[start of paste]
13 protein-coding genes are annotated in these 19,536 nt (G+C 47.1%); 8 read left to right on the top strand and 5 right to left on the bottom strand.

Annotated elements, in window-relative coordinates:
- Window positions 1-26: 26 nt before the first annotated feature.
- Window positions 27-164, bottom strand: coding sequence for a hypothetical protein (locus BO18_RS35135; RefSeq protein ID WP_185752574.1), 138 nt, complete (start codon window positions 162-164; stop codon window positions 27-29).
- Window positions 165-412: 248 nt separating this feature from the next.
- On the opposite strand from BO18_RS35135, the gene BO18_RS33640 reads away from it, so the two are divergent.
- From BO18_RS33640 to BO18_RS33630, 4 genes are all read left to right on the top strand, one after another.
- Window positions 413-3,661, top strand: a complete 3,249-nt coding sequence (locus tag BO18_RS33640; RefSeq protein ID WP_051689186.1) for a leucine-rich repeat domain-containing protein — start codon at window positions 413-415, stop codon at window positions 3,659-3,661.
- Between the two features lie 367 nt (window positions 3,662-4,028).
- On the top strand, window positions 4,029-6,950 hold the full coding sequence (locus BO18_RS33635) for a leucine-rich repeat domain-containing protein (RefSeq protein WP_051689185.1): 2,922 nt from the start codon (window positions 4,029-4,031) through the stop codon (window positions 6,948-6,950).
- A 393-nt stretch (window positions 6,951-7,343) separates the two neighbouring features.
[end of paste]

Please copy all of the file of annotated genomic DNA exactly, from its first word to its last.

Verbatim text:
13 protein-coding genes are annotated in these 19,536 nt (G+C 47.1%); 8 read left to right on the top strand and 5 right to left on the bottom strand.

Annotated elements, in window-relative coordinates:
- Window positions 1-26: 26 nt before the first annotated feature.
- Window positions 27-164, bottom strand: coding sequence for a hypothetical protein (locus BO18_RS35135; RefSeq protein ID WP_185752574.1), 138 nt, complete (start codon window positions 162-164; stop codon window positions 27-29).
- Window positions 165-412: 248 nt separating this feature from the next.
- On the opposite strand from BO18_RS35135, the gene BO18_RS33640 reads away from it, so the two are divergent.
- From BO18_RS33640 to BO18_RS33630, 4 genes are all read left to right on the top strand, one after another.
- Window positions 413-3,661, top strand: a complete 3,249-nt coding sequence (locus tag BO18_RS33640; RefSeq protein ID WP_051689186.1) for a leucine-rich repeat domain-containing protein — start codon at window positions 413-415, stop codon at window positions 3,659-3,661.
- Between the two features lie 367 nt (window positions 3,662-4,028).
- On the top strand, window positions 4,029-6,950 hold the full coding sequence (locus BO18_RS33635) for a leucine-rich repeat domain-containing protein (RefSeq protein WP_051689185.1): 2,922 nt from the start codon (window positions 4,029-4,031) through the stop codon (window positions 6,948-6,950).
- A 393-nt stretch (window positions 6,951-7,343) separates the two neighbouring features.